the visit

Dec 21, 2023


I’ve noticed that North Americans use the term “visit” in a very broad sense. Whereas in NZ we might plan to visit someone (face to face), Americans will also speak of “visiting” with a friend on the phone.

It took me a while to work out what was unique about a USA “visit.” It wasn’t simply that it wasn’t necessarily “in person”. It seemed to have more to do with the fact that there was usually no agenda and it was pretty informal. An invitation to “visit with” someone seems to be much closer to wanting to spend time or to even waste time together.

Most often our days are filled with business catch-ups, or networking over a quick coffee with the aim of building our earthly kingdoms. While these meetings might be useful, they rarely deal with the real stuff of life and friendship. It’s wasting time together that provides real friendship and food for the soul.

This is the kind of visiting that comes to mind when I think of Mary visiting her cousin Elizabeth in today’s gospel passage. She didn’t just pop in for a quick catch-up but as the scripture makes a point of telling us she stayed for three months.

I imagine the two of them having a great time, especially since Zechariah was unable to speak after his encounter with the angel!

When we visit with someone for an hour or two we don’t usually get to the stage of wasting time together. We know the catch-up will be brief and we tend not to simply waste time together.

But when we spend longer together simply for the sake of being together the visit doesn’t have to be all talk and we can relax. There can be silence with time to sit together perhaps each with a book, talking every now and then, then a break for a walk or food then more chat and more silence. This is a real visit and in this relaxed restful environment friendship blossoms. The ultimate is when the visit includes a night or two or three.

The Visitation of Mary to Elizabeth was the sign that these two women were good friends and together they had found safe company away from the chatter of those who could not see the presence of God in their unexpected pregnancies.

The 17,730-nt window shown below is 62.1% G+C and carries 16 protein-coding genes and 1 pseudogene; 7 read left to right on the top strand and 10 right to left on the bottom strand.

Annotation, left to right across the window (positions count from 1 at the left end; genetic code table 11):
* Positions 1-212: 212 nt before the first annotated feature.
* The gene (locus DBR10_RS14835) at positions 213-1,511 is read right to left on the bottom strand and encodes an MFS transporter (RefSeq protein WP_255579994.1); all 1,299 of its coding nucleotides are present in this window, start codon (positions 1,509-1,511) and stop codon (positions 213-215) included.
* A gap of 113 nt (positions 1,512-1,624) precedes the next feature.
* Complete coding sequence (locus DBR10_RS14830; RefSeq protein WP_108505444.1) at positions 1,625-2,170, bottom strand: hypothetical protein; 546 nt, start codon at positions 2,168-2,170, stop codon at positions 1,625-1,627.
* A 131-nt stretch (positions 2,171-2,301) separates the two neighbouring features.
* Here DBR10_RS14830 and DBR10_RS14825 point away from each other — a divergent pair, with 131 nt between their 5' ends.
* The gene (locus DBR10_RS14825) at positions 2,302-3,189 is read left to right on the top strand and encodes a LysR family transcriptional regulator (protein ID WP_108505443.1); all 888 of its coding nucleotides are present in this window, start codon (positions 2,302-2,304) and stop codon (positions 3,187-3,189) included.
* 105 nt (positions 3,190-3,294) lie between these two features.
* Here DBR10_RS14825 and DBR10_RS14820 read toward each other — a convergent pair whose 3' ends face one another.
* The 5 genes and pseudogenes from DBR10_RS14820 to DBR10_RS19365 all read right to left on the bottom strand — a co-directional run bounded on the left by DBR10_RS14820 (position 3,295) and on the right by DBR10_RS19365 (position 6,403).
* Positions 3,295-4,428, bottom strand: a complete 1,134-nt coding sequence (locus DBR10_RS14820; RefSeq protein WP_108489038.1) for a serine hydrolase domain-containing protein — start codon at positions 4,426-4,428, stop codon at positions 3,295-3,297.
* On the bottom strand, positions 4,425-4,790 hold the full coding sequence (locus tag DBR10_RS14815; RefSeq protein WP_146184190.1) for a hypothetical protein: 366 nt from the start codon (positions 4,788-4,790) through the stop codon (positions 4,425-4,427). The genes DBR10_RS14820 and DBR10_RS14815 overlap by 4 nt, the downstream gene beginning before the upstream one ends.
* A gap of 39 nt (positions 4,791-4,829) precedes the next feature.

Since many of you appreciated Henry Ossawa Tanner’s Annunciation yesterday I have used his Visitation work to illustrate today’s post. I saw an exhibition of his work a few years ago and was moved by many of his depictions of religious scenes including this one  named “Visitation”.

I love the way Tanner depicts the reaction of Elizabeth when Mary turns up at her door.


Can I ask a favour of FFF readers who have already received FFF – THE BOOK.  Send me a sentence or two on your first impressions, perhaps a favourite reflection etc. That way you readers can be my reviewers. I’ll collate your thoughts and use these (with your initials – (or anon if you prefer) to promote the book. Thank you for doing this. Send your thoughts to me by email

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  1. Just love the notion of wasting time together, or “ hanging out” as the young ones refer to it these days. I love hanging out with my husband as often our lives are very busy. We have good friends and I have noted over the years that it can take a few days of being together before deep sharing occurs.

  2. I think May and Elizabeth’s visit was about being secure from danger. Women are the ones who embody security for their families always present and available as a shoulder to cry on. I think of the many women and mothers in our world this Christmas facing inconsolable grief for themselves and their families. In fact I don’t like to think of it as it brakes your heart. May Christmas bring Peace and good will to all people this year.

  3. It made me think of when family or friends come to stay, so comfortable.
    It was a challenge to think how I visit with the Lord.


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